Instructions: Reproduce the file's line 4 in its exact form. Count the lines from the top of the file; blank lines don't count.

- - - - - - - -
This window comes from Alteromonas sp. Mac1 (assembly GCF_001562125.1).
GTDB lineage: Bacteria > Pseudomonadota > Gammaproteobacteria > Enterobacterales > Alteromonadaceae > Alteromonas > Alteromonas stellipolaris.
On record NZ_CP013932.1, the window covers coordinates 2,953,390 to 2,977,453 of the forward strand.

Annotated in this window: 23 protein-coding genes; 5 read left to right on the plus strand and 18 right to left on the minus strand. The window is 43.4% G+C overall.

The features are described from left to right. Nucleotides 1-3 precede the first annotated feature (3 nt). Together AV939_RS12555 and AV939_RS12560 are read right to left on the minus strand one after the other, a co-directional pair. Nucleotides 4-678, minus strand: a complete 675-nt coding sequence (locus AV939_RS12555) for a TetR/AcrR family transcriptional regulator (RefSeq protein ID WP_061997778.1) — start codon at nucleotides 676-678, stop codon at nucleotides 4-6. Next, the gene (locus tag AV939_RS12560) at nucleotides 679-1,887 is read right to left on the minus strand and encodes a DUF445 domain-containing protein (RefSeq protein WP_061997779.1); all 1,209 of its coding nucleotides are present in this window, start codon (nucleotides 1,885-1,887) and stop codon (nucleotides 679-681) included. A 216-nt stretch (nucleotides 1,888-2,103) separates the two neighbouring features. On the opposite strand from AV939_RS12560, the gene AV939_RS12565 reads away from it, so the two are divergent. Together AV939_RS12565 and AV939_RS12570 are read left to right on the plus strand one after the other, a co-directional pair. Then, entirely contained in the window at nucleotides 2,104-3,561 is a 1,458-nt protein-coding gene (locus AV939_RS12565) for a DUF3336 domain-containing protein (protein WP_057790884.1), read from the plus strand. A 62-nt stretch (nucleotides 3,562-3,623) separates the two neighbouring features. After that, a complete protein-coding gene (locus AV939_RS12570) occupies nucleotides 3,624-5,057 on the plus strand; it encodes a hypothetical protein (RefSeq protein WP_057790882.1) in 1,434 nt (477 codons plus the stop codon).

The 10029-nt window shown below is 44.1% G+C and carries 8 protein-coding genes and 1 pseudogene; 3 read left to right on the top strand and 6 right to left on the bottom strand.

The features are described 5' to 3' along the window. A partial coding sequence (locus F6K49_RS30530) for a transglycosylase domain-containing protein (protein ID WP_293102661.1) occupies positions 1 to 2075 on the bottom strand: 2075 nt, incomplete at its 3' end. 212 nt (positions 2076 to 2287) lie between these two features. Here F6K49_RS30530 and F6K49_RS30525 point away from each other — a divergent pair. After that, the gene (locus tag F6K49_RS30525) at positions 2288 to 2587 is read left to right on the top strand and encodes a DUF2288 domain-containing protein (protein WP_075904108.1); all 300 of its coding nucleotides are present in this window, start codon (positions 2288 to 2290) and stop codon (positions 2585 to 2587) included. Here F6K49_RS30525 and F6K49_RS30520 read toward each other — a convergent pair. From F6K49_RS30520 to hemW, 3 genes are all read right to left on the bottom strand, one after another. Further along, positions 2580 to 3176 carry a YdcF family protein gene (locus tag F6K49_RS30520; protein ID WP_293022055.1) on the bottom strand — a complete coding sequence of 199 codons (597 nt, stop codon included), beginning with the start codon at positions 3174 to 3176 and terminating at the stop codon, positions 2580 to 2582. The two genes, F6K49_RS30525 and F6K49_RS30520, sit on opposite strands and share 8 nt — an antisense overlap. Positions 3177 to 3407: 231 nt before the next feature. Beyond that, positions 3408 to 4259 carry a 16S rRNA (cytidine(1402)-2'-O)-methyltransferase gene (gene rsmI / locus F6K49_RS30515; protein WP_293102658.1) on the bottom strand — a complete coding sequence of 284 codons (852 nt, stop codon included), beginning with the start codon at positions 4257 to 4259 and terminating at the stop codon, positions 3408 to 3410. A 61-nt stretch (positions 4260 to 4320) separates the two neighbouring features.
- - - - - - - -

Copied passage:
Annotated in this window: 23 protein-coding genes; 5 read left to right on the plus strand and 18 right to left on the minus strand. The window is 43.4% G+C overall.